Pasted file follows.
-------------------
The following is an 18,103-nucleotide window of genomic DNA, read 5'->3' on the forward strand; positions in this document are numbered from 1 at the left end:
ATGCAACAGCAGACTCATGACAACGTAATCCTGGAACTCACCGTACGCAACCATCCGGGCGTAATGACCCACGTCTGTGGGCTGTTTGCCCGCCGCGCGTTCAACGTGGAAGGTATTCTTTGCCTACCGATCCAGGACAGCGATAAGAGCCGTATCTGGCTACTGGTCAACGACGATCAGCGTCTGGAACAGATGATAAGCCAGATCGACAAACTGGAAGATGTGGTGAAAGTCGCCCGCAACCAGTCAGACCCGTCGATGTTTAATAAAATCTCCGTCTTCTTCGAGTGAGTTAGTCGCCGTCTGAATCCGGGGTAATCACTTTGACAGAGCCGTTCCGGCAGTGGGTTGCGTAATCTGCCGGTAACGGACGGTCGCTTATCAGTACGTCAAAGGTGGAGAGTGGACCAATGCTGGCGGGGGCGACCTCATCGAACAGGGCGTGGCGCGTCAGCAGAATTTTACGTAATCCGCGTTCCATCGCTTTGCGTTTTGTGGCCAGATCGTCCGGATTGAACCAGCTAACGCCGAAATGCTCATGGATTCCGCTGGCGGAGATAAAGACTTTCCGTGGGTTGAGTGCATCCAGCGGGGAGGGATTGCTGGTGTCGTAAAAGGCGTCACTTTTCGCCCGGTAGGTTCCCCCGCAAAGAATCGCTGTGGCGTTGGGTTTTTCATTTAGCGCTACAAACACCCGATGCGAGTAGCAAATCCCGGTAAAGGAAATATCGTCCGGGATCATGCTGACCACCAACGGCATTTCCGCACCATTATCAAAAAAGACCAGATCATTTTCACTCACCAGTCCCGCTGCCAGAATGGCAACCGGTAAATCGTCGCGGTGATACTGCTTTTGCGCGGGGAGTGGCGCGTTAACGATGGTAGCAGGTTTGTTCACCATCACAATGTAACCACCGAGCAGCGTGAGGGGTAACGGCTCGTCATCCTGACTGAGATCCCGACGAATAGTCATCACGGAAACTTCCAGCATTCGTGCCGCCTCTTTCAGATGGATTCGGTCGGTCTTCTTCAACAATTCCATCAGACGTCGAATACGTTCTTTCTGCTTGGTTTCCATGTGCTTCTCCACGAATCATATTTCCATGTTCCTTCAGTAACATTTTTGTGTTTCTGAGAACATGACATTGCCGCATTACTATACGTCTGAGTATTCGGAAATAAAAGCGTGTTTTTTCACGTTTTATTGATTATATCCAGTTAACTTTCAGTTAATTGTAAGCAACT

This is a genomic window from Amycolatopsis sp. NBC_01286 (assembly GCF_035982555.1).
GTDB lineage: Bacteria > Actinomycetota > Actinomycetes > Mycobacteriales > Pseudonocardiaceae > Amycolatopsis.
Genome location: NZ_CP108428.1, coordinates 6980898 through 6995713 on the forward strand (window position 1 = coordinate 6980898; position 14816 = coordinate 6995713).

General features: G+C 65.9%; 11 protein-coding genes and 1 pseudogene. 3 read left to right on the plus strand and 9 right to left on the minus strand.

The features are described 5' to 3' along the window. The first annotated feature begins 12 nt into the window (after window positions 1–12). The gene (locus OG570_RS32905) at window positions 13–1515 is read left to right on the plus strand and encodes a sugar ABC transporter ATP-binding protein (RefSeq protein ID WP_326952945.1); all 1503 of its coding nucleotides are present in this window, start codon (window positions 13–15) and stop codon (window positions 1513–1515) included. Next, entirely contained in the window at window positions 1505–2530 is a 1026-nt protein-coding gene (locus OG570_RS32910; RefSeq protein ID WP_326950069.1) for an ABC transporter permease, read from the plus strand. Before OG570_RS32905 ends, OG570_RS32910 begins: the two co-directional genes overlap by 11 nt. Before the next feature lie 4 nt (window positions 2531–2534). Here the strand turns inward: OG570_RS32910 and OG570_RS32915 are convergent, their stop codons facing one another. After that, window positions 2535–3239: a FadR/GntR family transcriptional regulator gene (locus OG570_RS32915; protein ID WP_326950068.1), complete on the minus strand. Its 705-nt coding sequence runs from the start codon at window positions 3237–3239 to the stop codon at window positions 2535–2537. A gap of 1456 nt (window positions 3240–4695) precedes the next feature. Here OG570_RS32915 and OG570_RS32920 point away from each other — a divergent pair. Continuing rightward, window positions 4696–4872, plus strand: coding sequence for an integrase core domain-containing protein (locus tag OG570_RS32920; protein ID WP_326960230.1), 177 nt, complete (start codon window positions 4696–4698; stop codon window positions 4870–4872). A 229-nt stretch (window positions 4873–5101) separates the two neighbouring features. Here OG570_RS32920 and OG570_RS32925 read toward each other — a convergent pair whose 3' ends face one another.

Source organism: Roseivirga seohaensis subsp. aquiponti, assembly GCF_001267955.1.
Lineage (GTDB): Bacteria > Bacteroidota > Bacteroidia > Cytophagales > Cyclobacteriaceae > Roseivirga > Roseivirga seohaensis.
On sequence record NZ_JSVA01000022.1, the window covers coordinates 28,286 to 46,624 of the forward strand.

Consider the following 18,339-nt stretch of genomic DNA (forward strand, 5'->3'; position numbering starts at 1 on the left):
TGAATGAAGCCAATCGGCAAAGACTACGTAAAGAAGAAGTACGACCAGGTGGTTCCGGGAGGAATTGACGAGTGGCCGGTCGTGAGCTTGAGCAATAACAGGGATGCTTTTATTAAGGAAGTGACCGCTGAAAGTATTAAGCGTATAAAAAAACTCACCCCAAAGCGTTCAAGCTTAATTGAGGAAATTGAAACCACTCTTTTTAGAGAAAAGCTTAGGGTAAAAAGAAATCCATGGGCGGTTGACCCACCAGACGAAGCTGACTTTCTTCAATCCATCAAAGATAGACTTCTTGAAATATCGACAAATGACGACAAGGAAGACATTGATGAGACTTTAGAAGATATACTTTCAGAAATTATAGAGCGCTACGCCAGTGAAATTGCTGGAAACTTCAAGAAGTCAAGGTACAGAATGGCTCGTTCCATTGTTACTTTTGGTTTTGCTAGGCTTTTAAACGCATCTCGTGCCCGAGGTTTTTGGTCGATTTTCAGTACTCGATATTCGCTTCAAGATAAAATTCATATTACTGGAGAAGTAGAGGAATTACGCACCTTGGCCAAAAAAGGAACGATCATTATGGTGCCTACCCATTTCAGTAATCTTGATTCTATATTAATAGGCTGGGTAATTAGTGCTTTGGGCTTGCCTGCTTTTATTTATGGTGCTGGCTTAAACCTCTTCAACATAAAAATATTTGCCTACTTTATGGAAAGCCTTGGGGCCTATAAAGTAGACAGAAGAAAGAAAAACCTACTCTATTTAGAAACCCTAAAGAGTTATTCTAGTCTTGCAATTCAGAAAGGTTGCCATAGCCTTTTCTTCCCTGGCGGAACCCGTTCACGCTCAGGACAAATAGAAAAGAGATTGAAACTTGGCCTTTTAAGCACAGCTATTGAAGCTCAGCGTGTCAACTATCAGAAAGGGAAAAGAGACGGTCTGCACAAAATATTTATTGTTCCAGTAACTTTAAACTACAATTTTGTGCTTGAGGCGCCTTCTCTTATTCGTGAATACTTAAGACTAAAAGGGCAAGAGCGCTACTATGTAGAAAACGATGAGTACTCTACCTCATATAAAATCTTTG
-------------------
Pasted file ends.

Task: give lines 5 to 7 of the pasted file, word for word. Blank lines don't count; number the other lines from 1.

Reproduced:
Genome location: NZ_CP108428.1, coordinates 6980898 through 6995713 on the forward strand (window position 1 = coordinate 6980898; position 14816 = coordinate 6995713).

General features: G+C 65.9%; 11 protein-coding genes and 1 pseudogene. 3 read left to right on the plus strand and 9 right to left on the minus strand.

The features are described 5' to 3' along the window. The first annotated feature begins 12 nt into the window (after window positions 1–12). The gene (locus OG570_RS32905) at window positions 13–1515 is read left to right on the plus strand and encodes a sugar ABC transporter ATP-binding protein (RefSeq protein ID WP_326952945.1); all 1503 of its coding nucleotides are present in this window, start codon (window positions 13–15) and stop codon (window positions 1513–1515) included. Next, entirely contained in the window at window positions 1505–2530 is a 1026-nt protein-coding gene (locus OG570_RS32910; RefSeq protein ID WP_326950069.1) for an ABC transporter permease, read from the plus strand. Before OG570_RS32905 ends, OG570_RS32910 begins: the two co-directional genes overlap by 11 nt. Before the next feature lie 4 nt (window positions 2531–2534). Here the strand turns inward: OG570_RS32910 and OG570_RS32915 are convergent, their stop codons facing one another. After that, window positions 2535–3239: a FadR/GntR family transcriptional regulator gene (locus OG570_RS32915; protein ID WP_326950068.1), complete on the minus strand. Its 705-nt coding sequence runs from the start codon at window positions 3237–3239 to the stop codon at window positions 2535–2537. A gap of 1456 nt (window positions 3240–4695) precedes the next feature. Here OG570_RS32915 and OG570_RS32920 point away from each other — a divergent pair. Continuing rightward, window positions 4696–4872, plus strand: coding sequence for an integrase core domain-containing protein (locus tag OG570_RS32920; protein ID WP_326960230.1), 177 nt, complete (start codon window positions 4696–4698; stop codon window positions 4870–4872). A 229-nt stretch (window positions 4873–5101) separates the two neighbouring features. Here OG570_RS32920 and OG570_RS32925 read toward each other — a convergent pair whose 3' ends face one another.